Scott Marks 7:30 p.m., April 23
Taste of Cherry
Taste, too, of the esoteric cinema of Iran's Abbas Kiarostami. The concept of the film is simplicity itself. Most of its action takes place in and around a two-door hatchback, which the stone-faced middle-aged protagonist drives round and round the twisting unpaved roads of a barren, brown, and ugly construction zone on the outskirts of Tehran in the declining afternoon light. The effect is roughly of a revolving cyclorama, a Lazy Susan of landscape, now piled up flat against the plane of the screen, now scooped out into deep cavities, a gentle undulation of the near and the far. In turn, the driver propositions an able-bodied laborer, a ragpicker, a hitchhiking Kurdish soldier, an Afghan seminarian, and lastly an old man delivering a clutch of quails to the taxidermy department at the Natural History Museum (there are notably no female characters), dangling in front of each of them the offer of an unspecified "well-paid job." The misunderstanding reactions of the first two are easy to understand. Not until the third man, a third of the way through the movie, does the solicitation proceed to the point of spelling out the exact nature of the job. It demands more than just something "unnatural." It demands something ungodly. He wants someone to shovel dirt into a pre-dug grave after he has killed himself. (His reason for wanting to kill himself never does get spelled out.) The director's modus operandi might bring to mind something the always quotable Godard once said about the necessity of the documentary filmmaker to move toward fiction and the equivalent necessity of the fictional filmmaker to move toward documentary. While Kiarostami does not venture as far from his fictional starting point as Godard himself often does -- and as often into areas of academic aridness -- he travels well past the midpoint. An obvious first step is the dependence on natural locales, photographed without prettification, camera gimmicks, distorting lenses, filters, special effects, so that the resulting film can't help but become an unretouched document of its own origins. (And an eye-opening, demystifying document it is.) Then there is the abundance of ambient noise -- birds, the wind, passing vehicles, one of which might momentarily drown out the dialogue -- and there is no background music to extract or extort a response from the audience. Nor is there any outsized emoting from the players, and there is a thorough integration of the nonprofessional actor (who might sneak a glance at the camera) with the skilled professional. Above all, in the present work at any rate, there is the observance of "real time," meaning that the duration of the movie corresponds exactly to the duration of its events, except for some small skips toward the end, if only so as not to be fanatical about it. What emerges is a work of tremendous formal unity, purity, strength. The viewer might not always be willing to stay stride for stride with the movie. The small talk may sometimes be of dwindling interest, and the unbroken line of action may sometimes encourage attention to wander. But then again, those times may be surprisingly few and brief. The carrying-out of the cinematic plan, quite apart from the suicide plan, generates its own sort of tension and suspense. 1997.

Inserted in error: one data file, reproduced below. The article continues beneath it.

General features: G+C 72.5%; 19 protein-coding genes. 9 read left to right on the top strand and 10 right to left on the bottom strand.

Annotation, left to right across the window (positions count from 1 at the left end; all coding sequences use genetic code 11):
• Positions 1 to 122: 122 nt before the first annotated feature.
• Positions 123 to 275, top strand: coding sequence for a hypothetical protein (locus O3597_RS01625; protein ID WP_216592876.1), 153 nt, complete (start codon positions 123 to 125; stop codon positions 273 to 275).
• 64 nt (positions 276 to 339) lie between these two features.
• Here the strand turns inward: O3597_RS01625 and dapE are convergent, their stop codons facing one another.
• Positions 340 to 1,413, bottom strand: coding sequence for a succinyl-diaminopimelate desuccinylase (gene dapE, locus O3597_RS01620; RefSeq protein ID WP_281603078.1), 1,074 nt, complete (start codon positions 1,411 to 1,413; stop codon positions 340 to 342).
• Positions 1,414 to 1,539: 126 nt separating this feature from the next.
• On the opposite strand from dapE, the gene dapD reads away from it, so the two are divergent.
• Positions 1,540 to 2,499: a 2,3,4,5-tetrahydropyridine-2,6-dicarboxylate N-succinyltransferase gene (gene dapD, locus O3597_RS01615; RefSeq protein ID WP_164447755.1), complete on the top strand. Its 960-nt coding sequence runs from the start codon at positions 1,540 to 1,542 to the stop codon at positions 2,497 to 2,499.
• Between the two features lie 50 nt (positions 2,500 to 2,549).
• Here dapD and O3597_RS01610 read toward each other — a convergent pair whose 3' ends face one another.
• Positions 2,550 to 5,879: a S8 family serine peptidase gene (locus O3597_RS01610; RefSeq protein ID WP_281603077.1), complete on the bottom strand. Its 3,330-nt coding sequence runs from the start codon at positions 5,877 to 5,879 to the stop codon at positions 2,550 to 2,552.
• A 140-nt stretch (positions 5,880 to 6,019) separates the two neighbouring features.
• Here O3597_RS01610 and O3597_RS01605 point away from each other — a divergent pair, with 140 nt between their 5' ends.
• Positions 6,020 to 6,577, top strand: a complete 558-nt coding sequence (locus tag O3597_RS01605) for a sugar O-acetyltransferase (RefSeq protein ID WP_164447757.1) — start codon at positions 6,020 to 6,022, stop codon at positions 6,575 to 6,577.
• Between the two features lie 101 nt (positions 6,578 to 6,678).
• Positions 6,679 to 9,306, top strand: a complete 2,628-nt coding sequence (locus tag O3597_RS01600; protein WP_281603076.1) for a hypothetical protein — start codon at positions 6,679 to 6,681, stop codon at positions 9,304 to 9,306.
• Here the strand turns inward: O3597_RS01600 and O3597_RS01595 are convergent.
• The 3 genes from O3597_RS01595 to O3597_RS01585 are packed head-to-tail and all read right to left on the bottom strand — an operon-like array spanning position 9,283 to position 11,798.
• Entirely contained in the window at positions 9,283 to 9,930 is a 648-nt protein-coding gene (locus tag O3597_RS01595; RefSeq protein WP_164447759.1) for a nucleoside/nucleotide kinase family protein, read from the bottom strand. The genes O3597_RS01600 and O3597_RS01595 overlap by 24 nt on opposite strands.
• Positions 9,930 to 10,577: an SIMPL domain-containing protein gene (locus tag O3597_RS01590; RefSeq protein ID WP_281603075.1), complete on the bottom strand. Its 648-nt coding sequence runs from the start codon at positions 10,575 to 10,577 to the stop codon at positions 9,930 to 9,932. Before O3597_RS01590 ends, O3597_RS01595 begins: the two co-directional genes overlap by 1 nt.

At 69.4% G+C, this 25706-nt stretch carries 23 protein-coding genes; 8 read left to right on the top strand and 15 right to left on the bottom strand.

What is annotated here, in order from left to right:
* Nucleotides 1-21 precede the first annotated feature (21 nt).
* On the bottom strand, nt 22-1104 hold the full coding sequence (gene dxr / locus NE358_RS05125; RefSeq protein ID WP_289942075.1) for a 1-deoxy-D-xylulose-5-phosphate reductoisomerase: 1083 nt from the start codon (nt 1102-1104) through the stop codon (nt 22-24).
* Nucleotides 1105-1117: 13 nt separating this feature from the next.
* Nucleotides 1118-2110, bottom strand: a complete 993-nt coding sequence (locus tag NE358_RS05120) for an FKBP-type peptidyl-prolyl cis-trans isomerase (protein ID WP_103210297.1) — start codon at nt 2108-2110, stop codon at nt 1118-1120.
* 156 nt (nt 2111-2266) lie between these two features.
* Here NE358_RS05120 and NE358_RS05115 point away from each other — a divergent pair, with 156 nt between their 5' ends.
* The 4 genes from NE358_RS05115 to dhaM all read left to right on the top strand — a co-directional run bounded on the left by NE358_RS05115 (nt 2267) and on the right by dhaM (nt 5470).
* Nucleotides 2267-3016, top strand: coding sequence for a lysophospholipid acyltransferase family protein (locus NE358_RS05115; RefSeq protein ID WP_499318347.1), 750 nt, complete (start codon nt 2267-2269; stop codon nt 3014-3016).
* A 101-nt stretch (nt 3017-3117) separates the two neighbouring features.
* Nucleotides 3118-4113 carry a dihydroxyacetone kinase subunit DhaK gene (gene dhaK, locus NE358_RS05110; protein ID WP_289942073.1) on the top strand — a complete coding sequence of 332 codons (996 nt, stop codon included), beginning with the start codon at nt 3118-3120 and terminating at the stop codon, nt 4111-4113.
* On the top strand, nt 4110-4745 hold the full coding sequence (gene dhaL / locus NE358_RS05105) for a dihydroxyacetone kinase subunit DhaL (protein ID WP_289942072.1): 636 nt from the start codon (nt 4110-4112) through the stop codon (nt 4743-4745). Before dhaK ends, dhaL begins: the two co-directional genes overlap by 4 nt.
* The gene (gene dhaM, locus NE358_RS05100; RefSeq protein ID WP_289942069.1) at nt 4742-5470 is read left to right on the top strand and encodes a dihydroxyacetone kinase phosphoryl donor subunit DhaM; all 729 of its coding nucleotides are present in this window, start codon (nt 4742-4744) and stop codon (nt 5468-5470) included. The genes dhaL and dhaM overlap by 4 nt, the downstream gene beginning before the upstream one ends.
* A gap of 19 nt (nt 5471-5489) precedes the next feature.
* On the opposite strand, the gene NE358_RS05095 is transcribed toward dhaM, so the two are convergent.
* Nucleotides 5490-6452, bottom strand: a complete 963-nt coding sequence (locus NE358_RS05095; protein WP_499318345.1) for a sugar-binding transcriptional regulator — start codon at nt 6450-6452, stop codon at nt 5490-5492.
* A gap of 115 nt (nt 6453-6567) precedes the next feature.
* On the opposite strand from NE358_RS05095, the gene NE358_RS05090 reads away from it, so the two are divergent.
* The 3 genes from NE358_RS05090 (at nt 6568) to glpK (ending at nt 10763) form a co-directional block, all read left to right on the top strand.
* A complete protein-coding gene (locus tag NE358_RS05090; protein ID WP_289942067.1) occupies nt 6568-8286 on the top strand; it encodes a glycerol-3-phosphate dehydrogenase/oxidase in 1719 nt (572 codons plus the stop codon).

— Duncan Shepherd
- Rated NR